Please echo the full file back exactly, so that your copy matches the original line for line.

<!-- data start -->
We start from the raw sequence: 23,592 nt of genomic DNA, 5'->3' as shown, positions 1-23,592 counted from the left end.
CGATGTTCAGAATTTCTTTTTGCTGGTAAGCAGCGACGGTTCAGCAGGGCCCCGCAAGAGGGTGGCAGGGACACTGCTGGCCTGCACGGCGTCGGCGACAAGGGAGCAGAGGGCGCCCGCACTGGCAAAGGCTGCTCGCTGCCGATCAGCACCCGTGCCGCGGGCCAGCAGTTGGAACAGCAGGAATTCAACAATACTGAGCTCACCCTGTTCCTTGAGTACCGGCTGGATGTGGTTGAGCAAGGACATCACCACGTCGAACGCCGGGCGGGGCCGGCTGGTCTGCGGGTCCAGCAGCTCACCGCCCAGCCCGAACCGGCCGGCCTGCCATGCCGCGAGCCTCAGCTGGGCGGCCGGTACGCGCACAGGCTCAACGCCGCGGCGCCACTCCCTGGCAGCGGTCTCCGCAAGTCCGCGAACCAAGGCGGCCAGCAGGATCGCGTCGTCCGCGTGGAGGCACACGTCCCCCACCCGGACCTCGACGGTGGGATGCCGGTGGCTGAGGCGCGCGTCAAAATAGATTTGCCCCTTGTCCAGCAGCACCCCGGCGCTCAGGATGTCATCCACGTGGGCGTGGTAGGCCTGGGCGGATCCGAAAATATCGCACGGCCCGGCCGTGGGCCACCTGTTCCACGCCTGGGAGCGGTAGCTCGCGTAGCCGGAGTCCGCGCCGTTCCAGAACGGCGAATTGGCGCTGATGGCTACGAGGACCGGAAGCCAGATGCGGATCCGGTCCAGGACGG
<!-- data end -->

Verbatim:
We start from the raw sequence: 23,592 nt of genomic DNA, 5'->3' as shown, positions 1-23,592 counted from the left end.
CGATGTTCAGAATTTCTTTTTGCTGGTAAGCAGCGACGGTTCAGCAGGGCCCCGCAAGAGGGTGGCAGGGACACTGCTGGCCTGCACGGCGTCGGCGACAAGGGAGCAGAGGGCGCCCGCACTGGCAAAGGCTGCTCGCTGCCGATCAGCACCCGTGCCGCGGGCCAGCAGTTGGAACAGCAGGAATTCAACAATACTGAGCTCACCCTGTTCCTTGAGTACCGGCTGGATGTGGTTGAGCAAGGACATCACCACGTCGAACGCCGGGCGGGGCCGGCTGGTCTGCGGGTCCAGCAGCTCACCGCCCAGCCCGAACCGGCCGGCCTGCCATGCCGCGAGCCTCAGCTGGGCGGCCGGTACGCGCACAGGCTCAACGCCGCGGCGCCACTCCCTGGCAGCGGTCTCCGCAAGTCCGCGAACCAAGGCGGCCAGCAGGATCGCGTCGTCCGCGTGGAGGCACACGTCCCCCACCCGGACCTCGACGGTGGGATGCCGGTGGCTGAGGCGCGCGTCAAAATAGATTTGCCCCTTGTCCAGCAGCACCCCGGCGCTCAGGATGTCATCCACGTGGGCGTGGTAGGCCTGGGCGGATCCGAAAATATCGCACGGCCCGGCCGTGGGCCACCTGTTCCACGCCTGGGAGCGGTAGCTCGCGTAGCCGGAGTCCGCGCCGTTCCAGAACGGCGAATTGGCGCTGATGGCTACGAGGACCGGAAGCCAGATGCGGATCCGGTCCAGGACGG